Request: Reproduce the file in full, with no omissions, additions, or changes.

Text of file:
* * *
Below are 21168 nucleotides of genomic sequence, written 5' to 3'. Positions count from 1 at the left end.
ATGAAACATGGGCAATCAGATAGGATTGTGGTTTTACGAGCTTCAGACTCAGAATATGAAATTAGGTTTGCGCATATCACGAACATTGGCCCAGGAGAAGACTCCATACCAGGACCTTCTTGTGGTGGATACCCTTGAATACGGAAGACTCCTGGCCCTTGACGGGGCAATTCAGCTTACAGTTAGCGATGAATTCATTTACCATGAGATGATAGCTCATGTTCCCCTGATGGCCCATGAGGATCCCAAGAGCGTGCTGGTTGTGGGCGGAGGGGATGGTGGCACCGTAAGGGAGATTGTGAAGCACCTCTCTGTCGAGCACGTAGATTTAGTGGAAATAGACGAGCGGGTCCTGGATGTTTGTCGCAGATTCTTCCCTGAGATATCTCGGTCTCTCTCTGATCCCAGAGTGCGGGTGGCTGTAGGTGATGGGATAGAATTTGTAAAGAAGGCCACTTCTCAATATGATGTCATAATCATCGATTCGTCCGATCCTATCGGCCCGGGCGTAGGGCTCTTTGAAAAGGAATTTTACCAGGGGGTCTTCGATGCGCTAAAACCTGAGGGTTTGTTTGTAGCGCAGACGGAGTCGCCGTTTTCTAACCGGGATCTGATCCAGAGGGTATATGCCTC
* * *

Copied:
Below are 21168 nucleotides of genomic sequence, written 5' to 3'. Positions count from 1 at the left end.
ATGAAACATGGGCAATCAGATAGGATTGTGGTTTTACGAGCTTCAGACTCAGAATATGAAATTAGGTTTGCGCATATCACGAACATTGGCCCAGGAGAAGACTCCATACCAGGACCTTCTTGTGGTGGATACCCTTGAATACGGAAGACTCCTGGCCCTTGACGGGGCAATTCAGCTTACAGTTAGCGATGAATTCATTTACCATGAGATGATAGCTCATGTTCCCCTGATGGCCCATGAGGATCCCAAGAGCGTGCTGGTTGTGGGCGGAGGGGATGGTGGCACCGTAAGGGAGATTGTGAAGCACCTCTCTGTCGAGCACGTAGATTTAGTGGAAATAGACGAGCGGGTCCTGGATGTTTGTCGCAGATTCTTCCCTGAGATATCTCGGTCTCTCTCTGATCCCAGAGTGCGGGTGGCTGTAGGTGATGGGATAGAATTTGTAAAGAAGGCCACTTCTCAATATGATGTCATAATCATCGATTCGTCCGATCCTATCGGCCCGGGCGTAGGGCTCTTTGAAAAGGAATTTTACCAGGGGGTCTTCGATGCGCTAAAACCTGAGGGTTTGTTTGTAGCGCAGACGGAGTCGCCGTTTTCTAACCGGGATCTGATCCAGAGGGTATATGCCTC